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AS A FORMER ACTOR, President Reagan should have known better. After all, timing is essential in Hollywood, just as it is crucial for successful diplomacy. By announcing a deployment plan for the MX missile so soon after the death of Soviet leader Leonid I. Brezhnev, the President may have ruined the most important scene to be played out in U.S. Soviet relations for years.
The MX decision was a long time coming. Plans had been bandied back and fourth, including one for an underground, mobile system and another--endorsed Monday by Reagan--for a "dense pack" of missiles that will be clustered in "superhardened" silos. So in some form or another, the MX was going to happen. But Reagan would have been much better advised to delay his decision a little longer in light of Soviet overtures to the United States for an improved rapport. Consequently, the MX announcement is the wrong signal to Moscow at the wrong time.
Signs that the Soviet Union wants to get back on the road to detente have been numerous this week. Pravda, the Communist Party newspaper which usually devotes much space to haranguing Washington, ran several front page editorials calling for "normal, and better yet, friendly" relations with the United States. Such improved relations, wrote one editorialist, "would meet the interests of both peoples and universal peace." Speeches by new Soviet leader Yuri V. Andropov and Prime Minister Nikolai A. Tikhonov expressed thoughts similar to those put forth in Pravda.
The newspaper also praised participants in the American-Soviet Trade and Economic Council meeting held last week in Moscow for showing an "inclination" to improve trade 'links between the U.S. and the U.S.S.R. "Sound trade strengthens foundations for peaceful, good-neighborly relations which are of much importance for the international situation as a whole, "Pravda maintained.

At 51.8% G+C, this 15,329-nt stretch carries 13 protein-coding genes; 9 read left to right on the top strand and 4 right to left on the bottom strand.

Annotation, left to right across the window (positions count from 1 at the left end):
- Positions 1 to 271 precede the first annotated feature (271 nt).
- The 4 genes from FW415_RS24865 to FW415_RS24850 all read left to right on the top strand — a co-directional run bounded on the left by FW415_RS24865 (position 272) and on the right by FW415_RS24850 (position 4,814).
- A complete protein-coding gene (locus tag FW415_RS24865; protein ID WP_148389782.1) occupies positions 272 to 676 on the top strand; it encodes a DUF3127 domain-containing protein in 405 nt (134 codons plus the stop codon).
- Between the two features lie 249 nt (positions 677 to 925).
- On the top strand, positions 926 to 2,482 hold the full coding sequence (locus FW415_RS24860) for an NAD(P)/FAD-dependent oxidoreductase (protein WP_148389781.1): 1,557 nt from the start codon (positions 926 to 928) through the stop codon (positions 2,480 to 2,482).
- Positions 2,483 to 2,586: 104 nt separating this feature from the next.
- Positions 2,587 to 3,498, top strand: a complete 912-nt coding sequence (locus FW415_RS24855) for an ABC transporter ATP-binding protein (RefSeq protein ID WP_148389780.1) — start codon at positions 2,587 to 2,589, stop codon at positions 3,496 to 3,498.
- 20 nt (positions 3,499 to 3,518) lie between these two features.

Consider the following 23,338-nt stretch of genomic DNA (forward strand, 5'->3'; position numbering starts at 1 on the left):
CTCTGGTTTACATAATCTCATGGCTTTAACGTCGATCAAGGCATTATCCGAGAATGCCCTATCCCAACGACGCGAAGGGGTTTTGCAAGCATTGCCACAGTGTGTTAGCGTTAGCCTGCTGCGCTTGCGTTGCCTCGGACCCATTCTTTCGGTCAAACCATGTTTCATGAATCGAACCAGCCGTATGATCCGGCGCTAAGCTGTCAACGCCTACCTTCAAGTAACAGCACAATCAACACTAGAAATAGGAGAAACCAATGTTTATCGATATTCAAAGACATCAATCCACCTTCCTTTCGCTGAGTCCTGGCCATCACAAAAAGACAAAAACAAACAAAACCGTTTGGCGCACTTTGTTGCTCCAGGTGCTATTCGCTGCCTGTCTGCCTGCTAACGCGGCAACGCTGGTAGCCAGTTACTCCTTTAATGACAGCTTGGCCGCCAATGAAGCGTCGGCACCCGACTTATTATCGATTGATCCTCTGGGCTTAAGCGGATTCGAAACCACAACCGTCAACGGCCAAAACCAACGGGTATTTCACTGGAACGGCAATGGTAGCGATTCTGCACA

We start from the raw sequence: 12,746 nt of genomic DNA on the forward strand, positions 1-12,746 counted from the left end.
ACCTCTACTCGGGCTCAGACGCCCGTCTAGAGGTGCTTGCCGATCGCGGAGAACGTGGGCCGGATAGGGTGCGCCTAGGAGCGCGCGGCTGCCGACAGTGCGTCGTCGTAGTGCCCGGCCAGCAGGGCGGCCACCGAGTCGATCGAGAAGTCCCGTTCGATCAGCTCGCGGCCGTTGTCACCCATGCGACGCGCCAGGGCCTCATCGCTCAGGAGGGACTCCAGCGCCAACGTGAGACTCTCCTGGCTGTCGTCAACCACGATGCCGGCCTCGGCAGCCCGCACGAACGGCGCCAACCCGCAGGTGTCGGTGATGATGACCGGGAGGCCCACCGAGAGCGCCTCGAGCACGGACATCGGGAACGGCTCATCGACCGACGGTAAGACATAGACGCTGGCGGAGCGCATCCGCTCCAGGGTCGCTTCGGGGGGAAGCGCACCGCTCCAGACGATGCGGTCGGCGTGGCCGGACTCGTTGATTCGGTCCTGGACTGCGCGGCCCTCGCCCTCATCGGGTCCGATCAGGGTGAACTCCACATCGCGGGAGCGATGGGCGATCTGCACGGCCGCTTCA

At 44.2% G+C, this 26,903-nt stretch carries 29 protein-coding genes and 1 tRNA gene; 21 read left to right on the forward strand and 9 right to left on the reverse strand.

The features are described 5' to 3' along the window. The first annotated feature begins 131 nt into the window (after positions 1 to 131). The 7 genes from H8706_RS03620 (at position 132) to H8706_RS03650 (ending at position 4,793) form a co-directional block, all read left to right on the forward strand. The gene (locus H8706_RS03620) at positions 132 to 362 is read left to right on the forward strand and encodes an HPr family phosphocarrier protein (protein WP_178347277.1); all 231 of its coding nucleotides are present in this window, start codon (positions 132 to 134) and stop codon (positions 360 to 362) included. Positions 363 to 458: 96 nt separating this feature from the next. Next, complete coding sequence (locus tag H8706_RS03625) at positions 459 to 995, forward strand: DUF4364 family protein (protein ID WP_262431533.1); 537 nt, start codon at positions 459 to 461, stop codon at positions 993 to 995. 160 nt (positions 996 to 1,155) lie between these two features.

Such signs, which may seem to be no more than rhetorical fluff, should not be underestimated. Kremlinologists say that the Politburo uses Pravda and other papers as a mouthpiece for Soviet policy; the friendly comments put to paper last week represent a positive change--however small--in Soviet foreign policy. Reagan's MX move is sure to put a chill on this new-found warmth.
In his televised speech Monday night, the President admitted that the U.S. "would prefer that the Soviets dismantle SS-18's [their intercontinental ballistic missiles] rather than we build more holes." Since Moscow is unlikely to scrap its SS-18's. Reagan would have done much better to aim at finding a mutual compromise. The SS-18 question is on the START negotiations agenda; Reagan could have emphasized that and put off the MX a while longer, at least long enough to see what else Andropov and Co. might do to better relations.
Reagan did say that he is prepared to advance new arms control proposals to the Soviets. But his periodic outbursts of hard-line language were enough to counteract any benefit his more peaceful statements might bring. The MX plan, said Reagan, "would require the Soviets to make costly new technical developments if they wish to even contemplate a surprise attack. Most of the Soviet countermeasures proposed are really no more than technical dreams on which no Soviet planner or politician would bet the face of his country."
Such remarks can only fuel the arms race, not stop it. The Soviets have played catch-up before; if forced, they will do so again. Reagan is squandering a rare opportunity to improve U.S. Soviet relations. And unlike the movies, diplomacy usually doesn't allow a second take.
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